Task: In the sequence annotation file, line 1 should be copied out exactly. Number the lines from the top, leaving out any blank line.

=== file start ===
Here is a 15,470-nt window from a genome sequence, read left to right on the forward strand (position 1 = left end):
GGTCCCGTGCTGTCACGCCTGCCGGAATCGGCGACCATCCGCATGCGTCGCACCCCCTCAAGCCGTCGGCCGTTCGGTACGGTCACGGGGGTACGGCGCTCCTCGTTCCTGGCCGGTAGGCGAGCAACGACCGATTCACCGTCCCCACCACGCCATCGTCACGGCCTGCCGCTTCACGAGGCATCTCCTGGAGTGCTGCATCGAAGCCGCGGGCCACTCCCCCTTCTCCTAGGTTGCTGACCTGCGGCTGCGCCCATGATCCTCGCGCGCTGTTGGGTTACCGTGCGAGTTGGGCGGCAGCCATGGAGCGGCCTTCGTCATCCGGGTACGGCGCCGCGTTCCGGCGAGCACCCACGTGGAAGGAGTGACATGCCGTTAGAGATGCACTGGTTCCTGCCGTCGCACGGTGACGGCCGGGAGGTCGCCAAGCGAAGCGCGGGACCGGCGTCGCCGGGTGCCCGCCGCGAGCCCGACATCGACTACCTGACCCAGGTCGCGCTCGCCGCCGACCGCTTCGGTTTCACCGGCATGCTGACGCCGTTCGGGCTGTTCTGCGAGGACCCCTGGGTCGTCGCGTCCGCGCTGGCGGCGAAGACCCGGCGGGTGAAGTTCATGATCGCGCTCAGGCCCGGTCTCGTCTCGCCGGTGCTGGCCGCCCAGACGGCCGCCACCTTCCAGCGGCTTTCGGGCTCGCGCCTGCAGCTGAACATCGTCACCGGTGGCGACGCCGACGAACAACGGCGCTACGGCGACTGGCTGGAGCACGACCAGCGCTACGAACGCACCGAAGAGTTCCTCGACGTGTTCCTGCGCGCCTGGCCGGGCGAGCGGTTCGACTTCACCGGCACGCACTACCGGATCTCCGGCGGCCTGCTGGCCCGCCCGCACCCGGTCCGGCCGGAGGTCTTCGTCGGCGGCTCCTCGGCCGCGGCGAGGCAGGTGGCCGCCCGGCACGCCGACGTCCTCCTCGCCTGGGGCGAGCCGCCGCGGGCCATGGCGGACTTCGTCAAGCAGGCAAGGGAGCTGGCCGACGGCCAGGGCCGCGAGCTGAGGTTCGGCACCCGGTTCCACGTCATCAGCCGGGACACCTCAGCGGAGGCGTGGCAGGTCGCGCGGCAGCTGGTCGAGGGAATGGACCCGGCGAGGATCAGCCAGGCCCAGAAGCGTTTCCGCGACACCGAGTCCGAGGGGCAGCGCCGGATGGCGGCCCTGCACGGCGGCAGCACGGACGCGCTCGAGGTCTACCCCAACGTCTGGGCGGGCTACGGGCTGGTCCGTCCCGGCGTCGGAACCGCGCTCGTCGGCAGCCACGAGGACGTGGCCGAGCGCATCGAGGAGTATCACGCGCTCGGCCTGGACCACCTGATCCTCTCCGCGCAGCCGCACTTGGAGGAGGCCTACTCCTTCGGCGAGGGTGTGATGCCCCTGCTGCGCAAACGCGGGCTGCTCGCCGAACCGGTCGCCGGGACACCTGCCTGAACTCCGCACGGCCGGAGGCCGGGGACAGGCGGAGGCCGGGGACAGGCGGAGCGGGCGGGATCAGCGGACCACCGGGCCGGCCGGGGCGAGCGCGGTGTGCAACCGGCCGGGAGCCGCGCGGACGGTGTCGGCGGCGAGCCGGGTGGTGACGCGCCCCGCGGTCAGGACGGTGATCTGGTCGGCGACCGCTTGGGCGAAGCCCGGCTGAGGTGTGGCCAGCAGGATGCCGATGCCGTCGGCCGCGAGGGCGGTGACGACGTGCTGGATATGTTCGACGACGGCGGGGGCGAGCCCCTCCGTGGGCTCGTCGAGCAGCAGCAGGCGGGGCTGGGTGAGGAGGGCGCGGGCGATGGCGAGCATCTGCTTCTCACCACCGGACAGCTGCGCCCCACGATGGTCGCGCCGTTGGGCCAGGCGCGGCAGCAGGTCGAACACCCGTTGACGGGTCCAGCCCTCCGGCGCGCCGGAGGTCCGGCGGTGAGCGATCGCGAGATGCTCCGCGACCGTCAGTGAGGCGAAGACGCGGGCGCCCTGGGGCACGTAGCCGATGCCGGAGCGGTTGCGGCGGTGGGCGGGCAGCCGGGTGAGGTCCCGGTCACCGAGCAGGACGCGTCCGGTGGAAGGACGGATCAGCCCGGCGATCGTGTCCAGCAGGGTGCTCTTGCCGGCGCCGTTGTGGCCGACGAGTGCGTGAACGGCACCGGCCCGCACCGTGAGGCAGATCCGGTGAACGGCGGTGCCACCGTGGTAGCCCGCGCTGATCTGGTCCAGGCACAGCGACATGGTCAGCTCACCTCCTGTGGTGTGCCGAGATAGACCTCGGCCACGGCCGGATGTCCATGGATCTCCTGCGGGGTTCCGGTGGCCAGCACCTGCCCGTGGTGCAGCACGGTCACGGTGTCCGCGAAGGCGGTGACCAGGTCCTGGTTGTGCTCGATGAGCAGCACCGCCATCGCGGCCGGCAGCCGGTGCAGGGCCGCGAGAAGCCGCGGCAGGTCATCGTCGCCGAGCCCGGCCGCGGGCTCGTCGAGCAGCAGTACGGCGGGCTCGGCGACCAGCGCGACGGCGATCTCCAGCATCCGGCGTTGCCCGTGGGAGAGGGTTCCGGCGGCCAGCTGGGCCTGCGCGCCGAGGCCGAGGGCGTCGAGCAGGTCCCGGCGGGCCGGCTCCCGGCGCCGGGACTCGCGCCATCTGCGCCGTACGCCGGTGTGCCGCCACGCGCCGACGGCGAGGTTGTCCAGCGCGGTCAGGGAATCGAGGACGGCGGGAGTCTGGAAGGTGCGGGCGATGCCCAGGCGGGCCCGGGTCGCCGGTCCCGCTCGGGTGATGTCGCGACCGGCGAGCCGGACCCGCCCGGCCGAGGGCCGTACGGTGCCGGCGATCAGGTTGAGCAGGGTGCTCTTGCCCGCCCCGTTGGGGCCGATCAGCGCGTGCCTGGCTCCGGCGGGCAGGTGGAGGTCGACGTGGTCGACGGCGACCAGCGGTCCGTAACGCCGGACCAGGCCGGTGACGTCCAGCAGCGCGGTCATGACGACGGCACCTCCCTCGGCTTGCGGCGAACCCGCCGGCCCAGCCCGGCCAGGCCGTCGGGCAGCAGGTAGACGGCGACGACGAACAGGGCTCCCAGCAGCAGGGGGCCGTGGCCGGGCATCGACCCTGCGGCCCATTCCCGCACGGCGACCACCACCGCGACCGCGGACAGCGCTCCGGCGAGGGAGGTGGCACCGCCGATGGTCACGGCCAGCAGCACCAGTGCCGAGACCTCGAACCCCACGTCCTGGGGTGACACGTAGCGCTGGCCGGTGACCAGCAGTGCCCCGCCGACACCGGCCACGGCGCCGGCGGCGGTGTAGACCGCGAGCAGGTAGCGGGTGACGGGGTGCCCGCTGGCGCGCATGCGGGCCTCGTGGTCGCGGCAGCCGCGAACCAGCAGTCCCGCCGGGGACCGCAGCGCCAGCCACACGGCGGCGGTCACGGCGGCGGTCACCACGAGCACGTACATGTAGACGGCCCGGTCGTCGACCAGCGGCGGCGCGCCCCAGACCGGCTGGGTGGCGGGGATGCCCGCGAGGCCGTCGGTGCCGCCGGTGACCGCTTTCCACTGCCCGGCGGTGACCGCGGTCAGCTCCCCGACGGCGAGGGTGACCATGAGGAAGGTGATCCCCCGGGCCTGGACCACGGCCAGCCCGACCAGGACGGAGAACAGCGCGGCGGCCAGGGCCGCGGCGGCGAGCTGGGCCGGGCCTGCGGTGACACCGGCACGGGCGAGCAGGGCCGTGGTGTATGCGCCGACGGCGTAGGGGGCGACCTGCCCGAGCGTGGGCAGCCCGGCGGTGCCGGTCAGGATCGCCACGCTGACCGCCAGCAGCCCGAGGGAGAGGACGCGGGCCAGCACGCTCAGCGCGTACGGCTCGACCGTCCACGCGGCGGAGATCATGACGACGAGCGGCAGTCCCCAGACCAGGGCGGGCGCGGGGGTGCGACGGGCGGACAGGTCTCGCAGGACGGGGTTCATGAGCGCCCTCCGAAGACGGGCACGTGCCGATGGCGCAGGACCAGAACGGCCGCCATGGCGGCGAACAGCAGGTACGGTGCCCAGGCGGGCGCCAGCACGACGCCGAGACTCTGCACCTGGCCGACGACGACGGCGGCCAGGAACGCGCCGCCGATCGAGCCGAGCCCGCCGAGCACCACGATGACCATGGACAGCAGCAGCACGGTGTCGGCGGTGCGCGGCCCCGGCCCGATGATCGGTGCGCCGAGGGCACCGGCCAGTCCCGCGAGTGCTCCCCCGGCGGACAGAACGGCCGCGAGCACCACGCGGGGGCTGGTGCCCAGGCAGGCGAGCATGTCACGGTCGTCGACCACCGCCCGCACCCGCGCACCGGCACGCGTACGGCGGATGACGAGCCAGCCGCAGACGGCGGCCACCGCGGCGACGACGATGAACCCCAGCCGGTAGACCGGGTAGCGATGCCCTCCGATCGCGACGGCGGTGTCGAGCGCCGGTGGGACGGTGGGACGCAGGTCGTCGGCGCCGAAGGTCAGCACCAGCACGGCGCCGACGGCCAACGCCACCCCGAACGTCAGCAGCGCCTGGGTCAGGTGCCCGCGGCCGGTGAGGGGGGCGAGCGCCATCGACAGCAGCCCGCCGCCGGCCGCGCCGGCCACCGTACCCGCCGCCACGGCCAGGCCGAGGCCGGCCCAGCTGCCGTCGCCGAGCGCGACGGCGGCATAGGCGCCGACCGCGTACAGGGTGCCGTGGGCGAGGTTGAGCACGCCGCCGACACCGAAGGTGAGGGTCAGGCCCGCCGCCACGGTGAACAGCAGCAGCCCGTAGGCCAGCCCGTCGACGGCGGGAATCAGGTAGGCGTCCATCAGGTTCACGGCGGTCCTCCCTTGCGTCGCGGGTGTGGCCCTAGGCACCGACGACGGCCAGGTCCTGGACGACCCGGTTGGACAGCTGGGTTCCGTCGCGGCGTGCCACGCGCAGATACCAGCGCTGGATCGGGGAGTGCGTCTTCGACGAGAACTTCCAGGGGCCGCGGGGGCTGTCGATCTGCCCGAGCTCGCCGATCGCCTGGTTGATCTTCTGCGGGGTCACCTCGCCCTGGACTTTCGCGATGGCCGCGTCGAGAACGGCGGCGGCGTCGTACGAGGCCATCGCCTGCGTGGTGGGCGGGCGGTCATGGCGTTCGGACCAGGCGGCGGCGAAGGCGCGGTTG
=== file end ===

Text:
Here is a 15,470-nt window from a genome sequence, read left to right on the forward strand (position 1 = left end):